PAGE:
June 9, 2016
Another from my bookshelf of vintage oddities: this cheap eats guide to San Francisco. The author, R. B. Read, exhibits a delight in culinary discovery so of-the-moment I had to check the publication date. (Though with a cover like that…) He takes us to an Afghani restaurant in Berkeley for aushak, down to the Peninsula’s Filipino restaurants, and through San Francisco’s Japantown, block by block. Is it really 1969?
But then I kept reading…. While Read revels in nasi goreng, he bemoans the lack of any “underlying rationale” in Indonesian cuisine. Excuse me?
Then I got to this entry on Connie Williams’ West-Indian Cafe, and froze. This was, for years, the place to eat in the Haight-Ashbury, and a favorite of black intellectuals: C.L.R James and James Baldwin visited every time they came to town. (Baldwin worked as a waiter in Williams’ restaurant in Greenwich Village, Calypso, in the 1940s. In The Price of the Ticket, he credits her influence in keeping him hard drug free.) I loved reading about Connie’s Trinidadian hospitality, about her coconut loaves and her chicken pilau. But as someone who actually went to San Francisco in the summer of 1967, with flowers in my hair, I was stopped cold by Read’s description of the impact the influx of hippies had on the neighborhood.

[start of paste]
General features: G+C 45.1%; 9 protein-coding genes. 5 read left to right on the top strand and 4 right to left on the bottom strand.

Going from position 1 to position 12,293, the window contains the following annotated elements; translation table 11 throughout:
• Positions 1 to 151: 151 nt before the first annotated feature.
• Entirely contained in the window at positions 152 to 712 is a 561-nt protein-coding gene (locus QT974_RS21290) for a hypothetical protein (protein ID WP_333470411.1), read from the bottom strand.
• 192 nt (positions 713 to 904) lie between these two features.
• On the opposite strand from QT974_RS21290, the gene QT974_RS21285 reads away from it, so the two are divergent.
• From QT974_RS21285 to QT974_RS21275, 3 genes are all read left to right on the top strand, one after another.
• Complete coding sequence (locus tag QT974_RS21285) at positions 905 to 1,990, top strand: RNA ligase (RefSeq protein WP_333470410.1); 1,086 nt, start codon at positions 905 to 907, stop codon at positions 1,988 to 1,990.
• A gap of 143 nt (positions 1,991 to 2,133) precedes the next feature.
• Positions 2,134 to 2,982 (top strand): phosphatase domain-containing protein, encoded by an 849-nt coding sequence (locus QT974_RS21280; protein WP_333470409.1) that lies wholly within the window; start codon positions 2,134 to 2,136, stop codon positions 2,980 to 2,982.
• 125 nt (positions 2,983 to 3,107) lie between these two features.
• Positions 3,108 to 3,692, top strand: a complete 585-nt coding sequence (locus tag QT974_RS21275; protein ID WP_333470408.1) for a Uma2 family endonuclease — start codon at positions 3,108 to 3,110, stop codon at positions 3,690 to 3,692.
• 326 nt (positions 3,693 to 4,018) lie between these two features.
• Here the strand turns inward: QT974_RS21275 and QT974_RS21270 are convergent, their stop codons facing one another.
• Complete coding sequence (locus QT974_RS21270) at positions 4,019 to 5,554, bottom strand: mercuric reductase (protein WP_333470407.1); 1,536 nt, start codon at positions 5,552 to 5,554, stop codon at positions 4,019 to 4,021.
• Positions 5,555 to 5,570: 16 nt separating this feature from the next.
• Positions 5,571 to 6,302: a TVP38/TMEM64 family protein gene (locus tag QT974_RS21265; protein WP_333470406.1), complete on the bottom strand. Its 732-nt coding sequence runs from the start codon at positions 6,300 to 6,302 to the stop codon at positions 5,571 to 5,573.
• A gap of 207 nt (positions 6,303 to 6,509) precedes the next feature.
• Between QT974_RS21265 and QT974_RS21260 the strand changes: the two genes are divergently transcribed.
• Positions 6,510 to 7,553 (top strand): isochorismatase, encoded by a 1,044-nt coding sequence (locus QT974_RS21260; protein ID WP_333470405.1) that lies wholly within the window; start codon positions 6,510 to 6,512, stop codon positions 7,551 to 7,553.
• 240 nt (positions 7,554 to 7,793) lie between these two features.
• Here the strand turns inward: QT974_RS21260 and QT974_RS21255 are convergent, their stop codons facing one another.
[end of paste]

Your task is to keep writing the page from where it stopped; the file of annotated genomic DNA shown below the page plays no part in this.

We were so blithely thoughtless.
But here – read it yourself.
This is Connie’s in the Haight.
And Calypso, in Greenwich Village, before it was razed to make way for NYU’s law school:
Categorised in: Vintage Books and Magazines